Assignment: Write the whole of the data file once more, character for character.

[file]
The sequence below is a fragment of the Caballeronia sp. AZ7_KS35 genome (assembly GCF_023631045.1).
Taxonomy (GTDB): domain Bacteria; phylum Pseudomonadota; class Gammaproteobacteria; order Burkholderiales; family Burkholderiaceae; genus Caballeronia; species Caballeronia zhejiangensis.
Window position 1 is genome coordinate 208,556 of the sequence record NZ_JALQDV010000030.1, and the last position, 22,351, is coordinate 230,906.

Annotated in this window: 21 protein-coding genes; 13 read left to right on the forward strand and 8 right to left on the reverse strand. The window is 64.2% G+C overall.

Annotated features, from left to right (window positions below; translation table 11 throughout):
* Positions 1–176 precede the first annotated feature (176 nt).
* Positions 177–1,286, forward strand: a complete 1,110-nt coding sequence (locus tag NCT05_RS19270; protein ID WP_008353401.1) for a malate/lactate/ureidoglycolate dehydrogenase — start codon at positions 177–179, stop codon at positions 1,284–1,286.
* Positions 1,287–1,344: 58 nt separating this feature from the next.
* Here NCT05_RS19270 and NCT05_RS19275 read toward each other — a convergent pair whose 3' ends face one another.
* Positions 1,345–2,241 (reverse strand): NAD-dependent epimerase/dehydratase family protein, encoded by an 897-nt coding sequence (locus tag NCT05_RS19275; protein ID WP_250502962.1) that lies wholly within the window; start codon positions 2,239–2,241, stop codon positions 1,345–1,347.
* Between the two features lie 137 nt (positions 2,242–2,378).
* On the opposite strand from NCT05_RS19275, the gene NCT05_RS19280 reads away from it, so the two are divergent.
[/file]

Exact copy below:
The sequence below is a fragment of the Caballeronia sp. AZ7_KS35 genome (assembly GCF_023631045.1).
Taxonomy (GTDB): domain Bacteria; phylum Pseudomonadota; class Gammaproteobacteria; order Burkholderiales; family Burkholderiaceae; genus Caballeronia; species Caballeronia zhejiangensis.
Window position 1 is genome coordinate 208,556 of the sequence record NZ_JALQDV010000030.1, and the last position, 22,351, is coordinate 230,906.

Annotated in this window: 21 protein-coding genes; 13 read left to right on the forward strand and 8 right to left on the reverse strand. The window is 64.2% G+C overall.

Annotated features, from left to right (window positions below; translation table 11 throughout):
* Positions 1–176 precede the first annotated feature (176 nt).
* Positions 177–1,286, forward strand: a complete 1,110-nt coding sequence (locus tag NCT05_RS19270; protein ID WP_008353401.1) for a malate/lactate/ureidoglycolate dehydrogenase — start codon at positions 177–179, stop codon at positions 1,284–1,286.
* Positions 1,287–1,344: 58 nt separating this feature from the next.
* Here NCT05_RS19270 and NCT05_RS19275 read toward each other — a convergent pair whose 3' ends face one another.
* Positions 1,345–2,241 (reverse strand): NAD-dependent epimerase/dehydratase family protein, encoded by an 897-nt coding sequence (locus tag NCT05_RS19275; protein ID WP_250502962.1) that lies wholly within the window; start codon positions 2,239–2,241, stop codon positions 1,345–1,347.
* Between the two features lie 137 nt (positions 2,242–2,378).
* On the opposite strand from NCT05_RS19275, the gene NCT05_RS19280 reads away from it, so the two are divergent.